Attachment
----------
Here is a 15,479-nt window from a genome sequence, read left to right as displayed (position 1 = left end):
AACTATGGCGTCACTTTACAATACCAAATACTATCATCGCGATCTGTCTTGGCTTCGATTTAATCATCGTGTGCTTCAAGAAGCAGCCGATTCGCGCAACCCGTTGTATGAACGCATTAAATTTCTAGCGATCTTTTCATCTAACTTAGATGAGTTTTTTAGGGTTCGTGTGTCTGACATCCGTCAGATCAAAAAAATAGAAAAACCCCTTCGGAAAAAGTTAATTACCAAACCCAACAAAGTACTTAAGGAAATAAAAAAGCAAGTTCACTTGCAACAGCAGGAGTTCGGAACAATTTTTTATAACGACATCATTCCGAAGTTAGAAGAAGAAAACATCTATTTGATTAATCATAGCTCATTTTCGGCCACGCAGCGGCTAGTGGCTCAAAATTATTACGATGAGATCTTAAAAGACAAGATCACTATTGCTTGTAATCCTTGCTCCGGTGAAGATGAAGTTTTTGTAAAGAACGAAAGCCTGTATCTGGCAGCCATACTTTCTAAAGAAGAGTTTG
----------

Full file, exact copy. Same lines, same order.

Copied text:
Here is a 15,479-nt window from a genome sequence, read left to right as displayed (position 1 = left end):
AACTATGGCGTCACTTTACAATACCAAATACTATCATCGCGATCTGTCTTGGCTTCGATTTAATCATCGTGTGCTTCAAGAAGCAGCCGATTCGCGCAACCCGTTGTATGAACGCATTAAATTTCTAGCGATCTTTTCATCTAACTTAGATGAGTTTTTTAGGGTTCGTGTGTCTGACATCCGTCAGATCAAAAAAATAGAAAAACCCCTTCGGAAAAAGTTAATTACCAAACCCAACAAAGTACTTAAGGAAATAAAAAAGCAAGTTCACTTGCAACAGCAGGAGTTCGGAACAATTTTTTATAACGACATCATTCCGAAGTTAGAAGAAGAAAACATCTATTTGATTAATCATAGCTCATTTTCGGCCACGCAGCGGCTAGTGGCTCAAAATTATTACGATGAGATCTTAAAAGACAAGATCACTATTGCTTGTAATCCTTGCTCCGGTGAAGATGAAGTTTTTGTAAAGAACGAAAGCCTGTATCTGGCAGCCATACTTTCTAAAGAAGAGTTTG